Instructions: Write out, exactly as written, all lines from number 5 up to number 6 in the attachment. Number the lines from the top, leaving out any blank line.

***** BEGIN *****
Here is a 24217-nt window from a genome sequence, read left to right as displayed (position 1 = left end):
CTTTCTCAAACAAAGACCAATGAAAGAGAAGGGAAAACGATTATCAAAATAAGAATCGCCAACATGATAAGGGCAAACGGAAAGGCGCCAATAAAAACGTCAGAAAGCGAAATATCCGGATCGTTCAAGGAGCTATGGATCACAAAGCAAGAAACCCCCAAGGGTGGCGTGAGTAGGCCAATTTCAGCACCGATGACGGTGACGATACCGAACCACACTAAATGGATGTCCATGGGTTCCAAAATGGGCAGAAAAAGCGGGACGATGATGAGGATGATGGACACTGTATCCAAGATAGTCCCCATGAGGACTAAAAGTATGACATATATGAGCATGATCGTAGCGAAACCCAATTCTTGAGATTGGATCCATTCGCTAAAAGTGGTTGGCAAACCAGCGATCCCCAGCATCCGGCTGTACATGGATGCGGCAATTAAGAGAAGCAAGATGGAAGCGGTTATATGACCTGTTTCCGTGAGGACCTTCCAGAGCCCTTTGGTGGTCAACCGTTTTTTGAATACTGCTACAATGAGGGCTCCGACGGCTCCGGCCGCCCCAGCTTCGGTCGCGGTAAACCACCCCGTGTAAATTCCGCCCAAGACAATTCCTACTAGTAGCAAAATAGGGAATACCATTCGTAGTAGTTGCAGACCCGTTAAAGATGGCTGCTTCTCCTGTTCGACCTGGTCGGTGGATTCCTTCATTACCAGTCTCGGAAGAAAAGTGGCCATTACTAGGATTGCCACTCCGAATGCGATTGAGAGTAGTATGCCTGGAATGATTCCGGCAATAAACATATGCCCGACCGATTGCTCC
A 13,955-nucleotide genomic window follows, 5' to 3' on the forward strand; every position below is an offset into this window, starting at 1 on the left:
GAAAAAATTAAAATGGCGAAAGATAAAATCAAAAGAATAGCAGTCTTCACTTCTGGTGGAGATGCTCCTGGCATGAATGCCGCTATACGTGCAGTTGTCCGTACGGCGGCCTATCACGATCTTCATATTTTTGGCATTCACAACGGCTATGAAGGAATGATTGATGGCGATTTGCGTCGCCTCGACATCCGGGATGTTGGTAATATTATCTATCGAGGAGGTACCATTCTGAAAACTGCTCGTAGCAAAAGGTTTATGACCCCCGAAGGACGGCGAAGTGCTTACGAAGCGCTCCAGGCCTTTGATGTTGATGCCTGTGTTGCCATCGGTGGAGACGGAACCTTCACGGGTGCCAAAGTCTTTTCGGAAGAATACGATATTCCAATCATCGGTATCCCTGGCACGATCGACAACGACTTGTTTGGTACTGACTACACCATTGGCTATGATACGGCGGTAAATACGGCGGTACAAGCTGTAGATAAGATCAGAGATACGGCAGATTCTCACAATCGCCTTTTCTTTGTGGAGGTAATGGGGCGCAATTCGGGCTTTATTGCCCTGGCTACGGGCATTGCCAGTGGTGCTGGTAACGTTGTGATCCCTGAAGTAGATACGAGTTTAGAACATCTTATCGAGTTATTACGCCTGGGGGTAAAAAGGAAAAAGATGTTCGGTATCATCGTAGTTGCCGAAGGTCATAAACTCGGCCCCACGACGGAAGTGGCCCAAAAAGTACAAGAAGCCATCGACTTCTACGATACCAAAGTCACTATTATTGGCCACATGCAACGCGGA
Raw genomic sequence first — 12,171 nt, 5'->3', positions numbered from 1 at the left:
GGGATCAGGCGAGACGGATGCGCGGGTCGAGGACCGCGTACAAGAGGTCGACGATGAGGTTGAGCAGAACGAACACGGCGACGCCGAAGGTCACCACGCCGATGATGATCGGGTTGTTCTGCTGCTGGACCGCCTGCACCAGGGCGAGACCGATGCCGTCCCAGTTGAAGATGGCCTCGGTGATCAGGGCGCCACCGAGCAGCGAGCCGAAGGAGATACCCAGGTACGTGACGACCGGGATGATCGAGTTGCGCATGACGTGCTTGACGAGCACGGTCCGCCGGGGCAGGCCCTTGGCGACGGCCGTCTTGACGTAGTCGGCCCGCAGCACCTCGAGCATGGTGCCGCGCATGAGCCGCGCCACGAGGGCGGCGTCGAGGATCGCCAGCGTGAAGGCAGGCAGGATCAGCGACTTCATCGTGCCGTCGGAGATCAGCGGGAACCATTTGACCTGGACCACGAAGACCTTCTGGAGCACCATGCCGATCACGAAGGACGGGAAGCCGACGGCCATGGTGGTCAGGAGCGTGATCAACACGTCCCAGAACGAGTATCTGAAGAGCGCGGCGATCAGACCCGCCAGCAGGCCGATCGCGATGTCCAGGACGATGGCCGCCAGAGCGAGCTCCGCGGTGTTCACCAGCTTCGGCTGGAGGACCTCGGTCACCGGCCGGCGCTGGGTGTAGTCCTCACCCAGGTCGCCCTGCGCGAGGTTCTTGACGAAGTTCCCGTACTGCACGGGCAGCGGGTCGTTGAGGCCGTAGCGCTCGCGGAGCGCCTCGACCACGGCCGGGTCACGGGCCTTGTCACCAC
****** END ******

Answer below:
Raw genomic sequence first — 12,171 nt, 5'->3', positions numbered from 1 at the left:
GGGATCAGGCGAGACGGATGCGCGGGTCGAGGACCGCGTACAAGAGGTCGACGATGAGGTTGAGCAGAACGAACACGGCGACGCCGAAGGTCACCACGCCGATGATGATCGGGTTGTTCTGCTGCTGGACCGCCTGCACCAGGGCGAGACCGATGCCGTCCCAGTTGAAGATGGCCTCGGTGATCAGGGCGCCACCGAGCAGCGAGCCGAAGGAGATACCCAGGTACGTGACGACCGGGATGATCGAGTTGCGCATGACGTGCTTGACGAGCACGGTCCGCCGGGGCAGGCCCTTGGCGACGGCCGTCTTGACGTAGTCGGCCCGCAGCACCTCGAGCATGGTGCCGCGCATGAGCCGCGCCACGAGGGCGGCGTCGAGGATCGCCAGCGTGAAGGCAGGCAGGATCAGCGACTTCATCGTGCCGTCGGAGATCAGCGGGAACCATTTGACCTGGACCACGAAGACCTTCTGGAGCACCATGCCGATCACGAAGGACGGGAAGCCGACGGCCATGGTGGTCAGGAGCGTGATCAACACGTCCCAGAACGAGTATCTGAAGAGCGCGGCGATCAGACCCGCCAGCAGGCCGATCGCGATGTCCAGGACGATGGCCGCCAGAGCGAGCTCCGCGGTGTTCACCAGCTTCGGCTGGAGGACCTCGGTCACCGGCCGGCGCTGGGTGTAGTCCTCACCCAGGTCGCCCTGCGCGAGGTTCTTGACGAAGTTCCCGTACTGCACGGGCAGCGGGTCGTTGAGGCCGTAGCGCTCGCGGAGCGCCTCGACCACGGCCGGGTCACGGGCCTTGTCACCAC